Strapped into the heavy equipment simulator, exactly like the seat and controls of a real-world front-end loader, I take a deep breath and lever it forward.
Having just successfully unloaded and then reloaded a big Caterpillar earth-mover on a low-boy trailer, there’s a real danger of over-confidence here.
But with the help of the good folks here at Germanna Community College’s Center for Workforce & Community Education in Central Park, I push on, trying hard to forget my share of mishaps on jobs in high school behind the wheel of a forklift.
Slowly learning to operate the loader controls with the help of Germanna’s Dave Laraway, I manage to scoop up a load of rock, raise my boom and get the loader over to a big dump truck that shows on a video screen in front of me.
I lower my boom and bucket once, twice, three times until—Oh, darn!—I end up smashing it into the dump truck, the words “Operator Error!” appearing on the screen, which has suddenly turned an odd color.
Yep, I smashed my bucket right into the bed of the truck.
“And that’s the beauty of these simulators and the new program we’re using them in,” said a watching Benjamin Sherman, business and career coordinator for the center operated by Germanna. “Any mistakes that may happen as students learn and become familiar with the equipment will be in simulations and not in real equipment on work sites.”
The program he’s talking about is a new one for Germanna, to train and certify heavy equipment operators.
It’s possible because of a $1.4 million state grant awarded to the Center for Workforce and Community Education, in partnership with Lord Fairfax Community College and Piedmont Virginia Community College.
The new program to train and certify heavy equipment operators is part of a state community college program that prepares students to fill jobs where skilled workers are in great demand.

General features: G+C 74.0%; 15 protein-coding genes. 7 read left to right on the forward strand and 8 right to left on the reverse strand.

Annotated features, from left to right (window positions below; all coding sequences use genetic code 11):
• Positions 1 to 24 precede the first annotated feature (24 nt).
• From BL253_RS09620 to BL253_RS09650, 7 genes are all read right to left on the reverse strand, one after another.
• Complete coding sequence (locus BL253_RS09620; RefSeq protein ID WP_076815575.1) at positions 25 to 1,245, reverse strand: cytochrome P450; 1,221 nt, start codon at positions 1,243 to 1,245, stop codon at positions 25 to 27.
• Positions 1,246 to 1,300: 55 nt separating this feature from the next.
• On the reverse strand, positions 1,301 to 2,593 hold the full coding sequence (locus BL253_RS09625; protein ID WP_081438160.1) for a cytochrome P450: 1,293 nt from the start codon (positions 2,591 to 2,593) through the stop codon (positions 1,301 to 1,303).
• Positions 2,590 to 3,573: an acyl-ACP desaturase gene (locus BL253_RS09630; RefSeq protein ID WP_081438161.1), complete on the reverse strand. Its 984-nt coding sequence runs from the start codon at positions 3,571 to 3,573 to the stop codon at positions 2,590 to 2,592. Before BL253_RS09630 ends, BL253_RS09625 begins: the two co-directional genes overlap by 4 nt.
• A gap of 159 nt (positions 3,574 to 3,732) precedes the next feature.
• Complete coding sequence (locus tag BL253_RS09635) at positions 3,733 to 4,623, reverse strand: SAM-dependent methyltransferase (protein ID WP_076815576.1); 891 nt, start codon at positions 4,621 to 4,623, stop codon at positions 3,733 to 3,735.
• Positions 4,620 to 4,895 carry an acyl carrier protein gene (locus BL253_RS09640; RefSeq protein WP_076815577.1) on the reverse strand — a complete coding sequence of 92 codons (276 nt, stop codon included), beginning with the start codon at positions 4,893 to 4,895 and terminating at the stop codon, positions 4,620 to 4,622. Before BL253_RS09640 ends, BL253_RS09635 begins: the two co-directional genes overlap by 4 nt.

And let’s face it, there are few other spots in Virginia where heavy equipment operators will be more needed over the next decade or two than the Fredericksburg region, set to receive more than $1 billion in highway funding for improvements during that time.
Through the state grant, Germanna received $700,000, which helped to cover the cost of the two virtual simulators I got to try out. Each is able to mimic different types and brands of equipment such as excavators or loaders with the video programs to make it all seem real.
“We’re pretty excited about this new program, which we call Heavy Equipment Training and Certification, HEO for short,” said Martha O’Keefe, associate vice president for workforce and professional development at Germanna. “We’ve been working this past year on the curriculum development, putting it online and setting up the simulators here.”
She noted that the online parts of the curriculum start in July, with the “face-to-face” training starting the end of this month. The course is a mix where students learn theory and a range of skills needed to succeed in the job, and put in time in the simulators.
“Folks can come in and over a series of seven weeks, get trained up, earn certified credentials and get an entry-level job as a heavy equipment operator,” she said.